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fiction

Feebleminded

Fiction

December 2018

Ariana Harwicz

TR. CAROLINA ORLOFF

TR. Annie McDermott

Fiction

December 2018

WHISKY WITH MOTHER as the electric blue fades into the small hours and now, a long way from home, my hands are covered in...

Fiction

August 2018

RETRIEVALS

Edward Herring

Fiction

August 2018

  About ‘Retrievals’:   I like to hear writing that is made out loud. Words vibrate in the air...

Fiction

July 2018

The Kid

Michelle Steinbeck

TR. Jen Calleja

Fiction

July 2018

There’s a child in the yard, its shoes flash every time it takes a step.   It carefully places...

Fiction

June 2018

They keep killing us

Sergio Loo

TR. Annie McDermott

Fiction

June 2018

They stuck photocopies in the urinals again and again we covered them in our names. Sheets of paper advising...

Fiction

Issue No. 22

Green_fields

Maria Hummer

Fiction

Issue No. 22

We were told to pay attention to things that were different, and it seemed to me that sex was...

Fiction

May 2018

Self-Improvement

Sophie Mackintosh

Fiction

May 2018

I had been sent back from the city in disgrace, back to my parents’ house in the country. It...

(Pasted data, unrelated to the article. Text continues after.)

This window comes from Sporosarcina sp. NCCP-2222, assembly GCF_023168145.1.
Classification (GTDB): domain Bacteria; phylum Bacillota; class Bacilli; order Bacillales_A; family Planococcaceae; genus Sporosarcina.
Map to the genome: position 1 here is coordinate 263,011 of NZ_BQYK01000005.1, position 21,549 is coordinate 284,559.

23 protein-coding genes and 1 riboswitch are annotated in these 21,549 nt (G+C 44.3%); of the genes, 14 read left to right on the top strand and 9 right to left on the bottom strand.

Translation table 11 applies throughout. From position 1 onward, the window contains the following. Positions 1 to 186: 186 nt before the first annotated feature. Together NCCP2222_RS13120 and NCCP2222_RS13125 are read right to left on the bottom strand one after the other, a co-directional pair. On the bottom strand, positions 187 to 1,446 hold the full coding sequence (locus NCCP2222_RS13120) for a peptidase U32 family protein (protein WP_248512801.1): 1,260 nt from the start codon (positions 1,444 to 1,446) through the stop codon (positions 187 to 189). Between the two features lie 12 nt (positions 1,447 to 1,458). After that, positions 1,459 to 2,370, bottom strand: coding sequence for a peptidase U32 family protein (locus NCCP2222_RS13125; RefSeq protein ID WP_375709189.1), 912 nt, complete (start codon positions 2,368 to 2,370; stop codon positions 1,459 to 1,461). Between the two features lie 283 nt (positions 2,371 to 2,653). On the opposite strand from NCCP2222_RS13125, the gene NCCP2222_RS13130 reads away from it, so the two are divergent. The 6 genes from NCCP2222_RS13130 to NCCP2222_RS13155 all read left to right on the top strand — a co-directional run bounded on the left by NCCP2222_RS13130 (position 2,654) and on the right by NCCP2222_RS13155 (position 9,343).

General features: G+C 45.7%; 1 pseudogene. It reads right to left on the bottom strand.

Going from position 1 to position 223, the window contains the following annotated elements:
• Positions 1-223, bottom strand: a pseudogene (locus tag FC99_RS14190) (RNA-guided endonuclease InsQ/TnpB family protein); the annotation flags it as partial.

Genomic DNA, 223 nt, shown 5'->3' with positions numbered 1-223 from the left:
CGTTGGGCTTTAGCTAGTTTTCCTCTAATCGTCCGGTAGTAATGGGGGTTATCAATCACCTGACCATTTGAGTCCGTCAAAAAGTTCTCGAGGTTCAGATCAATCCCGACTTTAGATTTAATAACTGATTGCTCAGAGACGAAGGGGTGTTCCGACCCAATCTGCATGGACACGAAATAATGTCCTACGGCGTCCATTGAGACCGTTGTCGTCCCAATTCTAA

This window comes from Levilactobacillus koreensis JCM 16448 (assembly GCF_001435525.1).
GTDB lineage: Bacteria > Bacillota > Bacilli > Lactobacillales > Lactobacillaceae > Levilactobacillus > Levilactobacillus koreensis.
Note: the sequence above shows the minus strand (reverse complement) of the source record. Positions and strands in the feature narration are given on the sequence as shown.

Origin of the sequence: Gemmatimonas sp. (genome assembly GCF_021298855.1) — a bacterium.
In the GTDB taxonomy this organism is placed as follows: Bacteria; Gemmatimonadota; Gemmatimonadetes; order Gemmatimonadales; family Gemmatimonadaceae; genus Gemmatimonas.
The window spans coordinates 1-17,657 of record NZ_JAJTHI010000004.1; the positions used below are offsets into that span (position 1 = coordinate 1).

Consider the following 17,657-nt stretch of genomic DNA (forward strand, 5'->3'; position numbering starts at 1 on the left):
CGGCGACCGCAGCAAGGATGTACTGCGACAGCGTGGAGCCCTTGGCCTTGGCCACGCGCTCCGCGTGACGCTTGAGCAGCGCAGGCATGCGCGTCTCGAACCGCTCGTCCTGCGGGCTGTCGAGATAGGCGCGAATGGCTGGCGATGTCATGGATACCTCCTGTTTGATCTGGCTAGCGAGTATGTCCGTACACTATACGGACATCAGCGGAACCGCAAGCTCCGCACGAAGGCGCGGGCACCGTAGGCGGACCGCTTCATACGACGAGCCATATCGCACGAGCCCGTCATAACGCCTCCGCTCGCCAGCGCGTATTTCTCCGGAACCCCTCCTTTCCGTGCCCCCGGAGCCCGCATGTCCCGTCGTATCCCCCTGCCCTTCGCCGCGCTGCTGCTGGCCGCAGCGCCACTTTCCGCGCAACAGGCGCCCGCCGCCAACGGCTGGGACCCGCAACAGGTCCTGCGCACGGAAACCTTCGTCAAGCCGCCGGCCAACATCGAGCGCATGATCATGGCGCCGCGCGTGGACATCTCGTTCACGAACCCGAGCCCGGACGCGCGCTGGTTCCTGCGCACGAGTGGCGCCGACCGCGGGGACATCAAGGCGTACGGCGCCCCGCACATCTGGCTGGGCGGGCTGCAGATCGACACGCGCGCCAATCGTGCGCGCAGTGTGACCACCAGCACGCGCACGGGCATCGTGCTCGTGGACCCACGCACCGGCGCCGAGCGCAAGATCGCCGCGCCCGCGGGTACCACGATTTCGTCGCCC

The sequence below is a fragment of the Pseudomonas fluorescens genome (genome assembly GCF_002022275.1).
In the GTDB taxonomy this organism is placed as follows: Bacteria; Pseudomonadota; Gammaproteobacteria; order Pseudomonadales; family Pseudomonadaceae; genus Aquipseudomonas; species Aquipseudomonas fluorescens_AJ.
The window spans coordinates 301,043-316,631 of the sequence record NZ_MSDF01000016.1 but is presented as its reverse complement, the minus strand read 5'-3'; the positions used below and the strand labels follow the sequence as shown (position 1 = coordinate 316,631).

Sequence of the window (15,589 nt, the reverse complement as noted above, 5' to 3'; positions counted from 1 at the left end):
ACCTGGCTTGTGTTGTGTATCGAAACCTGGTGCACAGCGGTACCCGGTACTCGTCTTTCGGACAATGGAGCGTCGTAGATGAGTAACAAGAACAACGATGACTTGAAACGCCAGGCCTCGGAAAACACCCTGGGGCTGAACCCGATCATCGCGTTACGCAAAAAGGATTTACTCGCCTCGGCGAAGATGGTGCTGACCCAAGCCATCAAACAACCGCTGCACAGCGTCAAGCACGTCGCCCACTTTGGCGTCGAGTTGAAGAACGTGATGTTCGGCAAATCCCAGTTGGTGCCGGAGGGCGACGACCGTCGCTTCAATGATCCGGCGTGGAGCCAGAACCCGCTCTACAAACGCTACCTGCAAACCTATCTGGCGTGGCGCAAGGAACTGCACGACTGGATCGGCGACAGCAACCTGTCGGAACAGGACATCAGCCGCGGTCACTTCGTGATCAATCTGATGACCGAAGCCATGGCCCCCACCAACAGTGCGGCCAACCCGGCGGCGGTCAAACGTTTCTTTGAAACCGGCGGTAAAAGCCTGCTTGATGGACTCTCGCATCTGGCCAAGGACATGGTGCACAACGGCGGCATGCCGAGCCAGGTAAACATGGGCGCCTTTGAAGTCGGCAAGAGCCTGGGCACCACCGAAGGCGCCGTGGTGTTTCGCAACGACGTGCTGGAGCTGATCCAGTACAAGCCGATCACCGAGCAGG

When I was born my mum and the nurses had laughed at my long baby fingernails ‘You were a soft ball with these sudden sharp surprises,’ my mum said, ‘like finding bits of eggshell in your omelette’ I think about this a lot I wedge my thumbnail into the omelette-y skin behind my other thumbnail I do it until red appears like tomato juice   I have always had long and fast-growing fingernails I am getting revenge on the woman who lives upstairs   *   On February 17th I meet Melanie in the foyer of our building To ‘meet’ a person can have three meanings:   To see or talk to someone for the first time To come together with someone intentionally To come together with someone unintentionally   When I ‘meet’ Melanie on 17 February in the foyer for me it is the third meaning   The building is supposed to be called Benson Tower but the first ‘e’ and the second ‘o’ have been gone since before I moved in It has always been Bnson Twer The building is marginally nicer on the inside that it is on the outside Melanie is standing by the fluffy green notice board but she isn’t looking at the flyers, she’s looking at her phone I close the front door behind me and walk past her I wait at the door into the stairwell She hasn’t looked up   ‘Are you coming this way?’   (Now she does look up)   ‘Sorry?’   ‘Upstairs Are you going upstairs?’   ‘Oh Yeah, sorry In a sec’   ‘I can wait’   ‘Do you live here too?’   It is clear that Melanie thinks we are ‘meeting’ in the first sense, even though we’ve met several times I can remember all of the times that we have met Once, we met in the doorway She approached me from behind and we stood side and side, looking at the street It was raining and I said ‘It’s raining,’ and she said ‘Cats and dogs,’ and then she laughed She pulled her scarf over her head and walked out She was wearing tan ankle boots and I wondered if they would fill up with rainwater like two novelty flowerpots   Another